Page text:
Survey

* Your assessment is very important for improving the workof artificial intelligence, which forms the content of this project

Survey

Document related concepts

Transcript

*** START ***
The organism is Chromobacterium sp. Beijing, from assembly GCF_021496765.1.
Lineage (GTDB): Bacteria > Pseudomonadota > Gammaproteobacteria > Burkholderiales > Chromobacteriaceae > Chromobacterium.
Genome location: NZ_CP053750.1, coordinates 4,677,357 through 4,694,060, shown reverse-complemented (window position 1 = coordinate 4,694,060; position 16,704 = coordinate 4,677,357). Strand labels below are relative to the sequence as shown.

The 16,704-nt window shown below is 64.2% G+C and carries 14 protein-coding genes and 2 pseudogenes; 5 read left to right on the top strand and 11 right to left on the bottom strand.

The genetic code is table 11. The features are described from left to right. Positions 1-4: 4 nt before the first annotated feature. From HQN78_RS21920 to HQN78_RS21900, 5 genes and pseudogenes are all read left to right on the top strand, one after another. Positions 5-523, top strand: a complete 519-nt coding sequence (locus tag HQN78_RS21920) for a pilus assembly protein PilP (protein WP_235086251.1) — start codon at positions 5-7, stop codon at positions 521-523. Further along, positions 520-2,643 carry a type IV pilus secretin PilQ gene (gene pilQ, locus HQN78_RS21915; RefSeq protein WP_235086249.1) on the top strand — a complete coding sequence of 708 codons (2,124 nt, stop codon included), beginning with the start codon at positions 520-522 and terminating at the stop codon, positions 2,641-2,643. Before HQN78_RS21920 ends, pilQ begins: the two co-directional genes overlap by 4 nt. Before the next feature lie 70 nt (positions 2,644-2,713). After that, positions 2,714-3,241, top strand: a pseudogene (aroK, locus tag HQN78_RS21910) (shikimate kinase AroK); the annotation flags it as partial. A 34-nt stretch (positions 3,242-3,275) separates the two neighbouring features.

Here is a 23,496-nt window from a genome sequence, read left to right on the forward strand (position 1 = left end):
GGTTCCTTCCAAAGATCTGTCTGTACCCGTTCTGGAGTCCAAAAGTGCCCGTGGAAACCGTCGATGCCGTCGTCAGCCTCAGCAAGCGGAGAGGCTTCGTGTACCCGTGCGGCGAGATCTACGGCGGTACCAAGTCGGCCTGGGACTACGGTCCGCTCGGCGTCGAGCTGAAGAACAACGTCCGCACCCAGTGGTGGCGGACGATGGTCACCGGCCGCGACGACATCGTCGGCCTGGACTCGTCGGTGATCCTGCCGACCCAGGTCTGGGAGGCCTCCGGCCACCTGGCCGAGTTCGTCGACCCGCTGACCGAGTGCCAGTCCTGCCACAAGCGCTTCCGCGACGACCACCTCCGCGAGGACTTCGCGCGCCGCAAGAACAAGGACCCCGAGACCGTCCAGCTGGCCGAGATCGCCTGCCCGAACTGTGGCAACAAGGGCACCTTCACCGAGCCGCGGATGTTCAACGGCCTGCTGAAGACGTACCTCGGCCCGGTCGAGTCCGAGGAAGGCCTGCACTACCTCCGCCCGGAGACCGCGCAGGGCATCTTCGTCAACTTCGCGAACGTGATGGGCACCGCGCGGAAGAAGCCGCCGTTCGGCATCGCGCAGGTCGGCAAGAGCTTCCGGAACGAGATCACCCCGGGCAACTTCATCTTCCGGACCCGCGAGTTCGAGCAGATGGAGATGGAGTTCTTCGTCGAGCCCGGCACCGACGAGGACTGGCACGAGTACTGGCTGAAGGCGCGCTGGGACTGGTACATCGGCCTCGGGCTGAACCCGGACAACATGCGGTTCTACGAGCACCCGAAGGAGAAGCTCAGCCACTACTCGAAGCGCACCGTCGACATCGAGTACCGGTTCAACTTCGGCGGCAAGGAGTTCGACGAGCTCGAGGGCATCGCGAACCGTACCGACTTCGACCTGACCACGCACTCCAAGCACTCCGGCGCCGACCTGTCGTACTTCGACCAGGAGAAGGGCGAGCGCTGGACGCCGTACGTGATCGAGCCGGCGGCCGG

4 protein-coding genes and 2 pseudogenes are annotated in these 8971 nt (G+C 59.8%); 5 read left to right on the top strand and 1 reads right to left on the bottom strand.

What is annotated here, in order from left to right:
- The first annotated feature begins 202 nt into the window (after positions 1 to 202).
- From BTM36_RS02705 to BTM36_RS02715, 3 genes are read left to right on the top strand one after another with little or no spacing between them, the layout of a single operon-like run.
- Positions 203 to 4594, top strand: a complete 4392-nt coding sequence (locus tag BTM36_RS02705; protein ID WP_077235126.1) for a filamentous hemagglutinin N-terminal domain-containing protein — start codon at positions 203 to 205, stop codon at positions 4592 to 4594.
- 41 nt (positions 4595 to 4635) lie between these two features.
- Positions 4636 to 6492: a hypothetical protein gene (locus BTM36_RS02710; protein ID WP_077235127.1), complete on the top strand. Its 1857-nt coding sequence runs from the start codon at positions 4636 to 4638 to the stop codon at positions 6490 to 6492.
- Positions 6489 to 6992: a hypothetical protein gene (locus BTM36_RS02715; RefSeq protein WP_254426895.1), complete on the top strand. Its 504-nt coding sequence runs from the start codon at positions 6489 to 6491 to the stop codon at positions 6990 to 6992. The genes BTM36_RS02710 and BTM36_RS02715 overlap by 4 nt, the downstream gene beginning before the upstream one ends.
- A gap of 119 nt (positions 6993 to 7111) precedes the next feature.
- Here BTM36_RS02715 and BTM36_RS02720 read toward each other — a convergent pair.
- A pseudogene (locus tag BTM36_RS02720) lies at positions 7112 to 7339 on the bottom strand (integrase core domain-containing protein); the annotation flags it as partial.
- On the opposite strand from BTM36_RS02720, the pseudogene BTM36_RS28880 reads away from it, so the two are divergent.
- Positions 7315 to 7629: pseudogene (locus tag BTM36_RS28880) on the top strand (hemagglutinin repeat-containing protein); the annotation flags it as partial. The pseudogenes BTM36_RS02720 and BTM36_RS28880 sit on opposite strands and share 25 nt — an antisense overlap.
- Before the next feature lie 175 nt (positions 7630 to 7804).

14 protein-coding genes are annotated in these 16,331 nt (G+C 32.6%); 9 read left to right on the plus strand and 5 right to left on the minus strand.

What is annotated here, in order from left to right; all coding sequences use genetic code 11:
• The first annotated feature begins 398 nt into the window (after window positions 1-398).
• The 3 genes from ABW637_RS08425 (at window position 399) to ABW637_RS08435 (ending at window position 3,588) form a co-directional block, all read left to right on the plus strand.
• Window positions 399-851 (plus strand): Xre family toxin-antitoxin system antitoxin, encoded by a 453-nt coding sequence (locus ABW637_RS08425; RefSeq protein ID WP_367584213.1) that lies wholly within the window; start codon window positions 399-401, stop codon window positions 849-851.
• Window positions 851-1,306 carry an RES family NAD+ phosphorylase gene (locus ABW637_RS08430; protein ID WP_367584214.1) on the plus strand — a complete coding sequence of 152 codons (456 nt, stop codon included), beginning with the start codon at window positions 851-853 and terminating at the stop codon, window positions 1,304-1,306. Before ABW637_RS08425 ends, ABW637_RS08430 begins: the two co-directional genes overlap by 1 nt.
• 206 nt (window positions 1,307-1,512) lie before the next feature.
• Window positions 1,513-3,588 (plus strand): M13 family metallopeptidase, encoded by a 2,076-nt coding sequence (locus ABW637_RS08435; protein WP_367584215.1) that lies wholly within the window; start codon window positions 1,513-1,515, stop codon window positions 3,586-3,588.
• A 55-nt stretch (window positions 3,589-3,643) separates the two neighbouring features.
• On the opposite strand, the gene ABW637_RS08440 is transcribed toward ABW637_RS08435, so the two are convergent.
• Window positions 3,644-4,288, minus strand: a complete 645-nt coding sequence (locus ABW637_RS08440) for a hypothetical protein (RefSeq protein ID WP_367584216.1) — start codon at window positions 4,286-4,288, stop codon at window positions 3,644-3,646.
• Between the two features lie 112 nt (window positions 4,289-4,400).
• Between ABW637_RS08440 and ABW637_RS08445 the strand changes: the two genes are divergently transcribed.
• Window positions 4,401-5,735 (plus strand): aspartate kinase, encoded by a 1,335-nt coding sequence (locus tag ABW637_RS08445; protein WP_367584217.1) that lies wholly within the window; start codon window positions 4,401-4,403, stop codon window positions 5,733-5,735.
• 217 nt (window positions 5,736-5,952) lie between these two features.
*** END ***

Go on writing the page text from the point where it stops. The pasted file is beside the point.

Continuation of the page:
Discrete Probability Distributions 6- 1 Chapter Six McGraw-Hill/Irwin © 2006 The McGraw-Hill Companies, Inc., All Rights Reserved.. Random variable A result from an experiment that, by chance, can take different values. Egs. 1. No. of heads you would get in 3 tosses of a coin 2. No. of employees absent on a shift 3. No. of students at CSUN in a semester 4. No. of minutes to drive home from CSUN 5. Inches of rainfall in LA during a year 6. Tire pressure in PSI of a car tire Examples 1-3 are ‘discrete’ 4-6 are ‘continuous’ random variables In this chapter, we focus on the ‘discrete’. Probability Distribution A listing of all possible outcomes of an experiment and the corresponding probability. c P F T Possible Outcomes N = 1/8 = 3/8 = 3/8 = 1/8 Probability Distribution Note the similarity to histogram Mean of Discrete Probability Distribution [ xP( x)] where represents the mean o x is each outcome o P(x) is the probability of the various outcomes x. Calculating Mean/Expected Value of Heads in 3 coin-toss experiment [ xP( x )] μ = 0 * .125 + 1 * .375 + 2 * .375 + 3 * .125 = 1.5 (which by intuition makes sense because for each toss you have 50% chance of getting a head). is a weighted average. It is also referred to as Expected Value, E(X). Binomial Probability Distribution •An outcome of an experiment is classified into one of two mutually exclusive categories, such as a success or failure (bi means two). •The data collected are the results of counts (hence, a discrete probability distribution). •The probability of success stays the same for each trial (independence). Binomial Probability Distribution P( x)n Cx (1 ) x n x Can you logically explain this formula? n is the number of trials x is the number of observed successes π is the probability of success on each trial Cx n n! x!(n-x)! Let us re-visit the 3-toss coin experiment n=3 π = .5 X = 0,1,2,3 (number of heads) P(0) = 3C0 * (.5)0 * (1 - .5)3-0 P(1) = 3C1 * (.5)1 * (1 - .5)3-1 P(2) = 3C2 * (.5)2 * (1 - .5)3-2 P(3) = 3C3 * (.5)3 * (1 - .5)3-3 = .125 = .375 = .375 = .125 You can also use Appendix A (page 489) Practice time! Do Self-Review 6-3, Page 168 Use Appendix A, Page 490 Cumulative Binomial Probability Distribution Problem 21, Page 173 Use table in Page 491 a. 0.387 ( n=9; x=9; straight from table ) b. 0.001 ( P(x<5) = P(x ≤ 4) ) c. 0.992 ( 1 – P(x ≤ 5) = 1 – 0.008 ) d. 0.946 [ (P(x=7) + (P(x=8) + (P(x=9) ] Mean of the Binomial Distribution n Logic: If you throw a coin say 100 times, how many times you would expect to get a head? For each throw, the probability of getting a head is .5. So, in 100 trials, you would expect 50 heads (which is 100*.5; ie. nπ ) Variance of the Binomial Distribution n (1 ) 2 For the previous example, = 100*.5*(1-.5) σ 2 = 25 S.D. σ = 5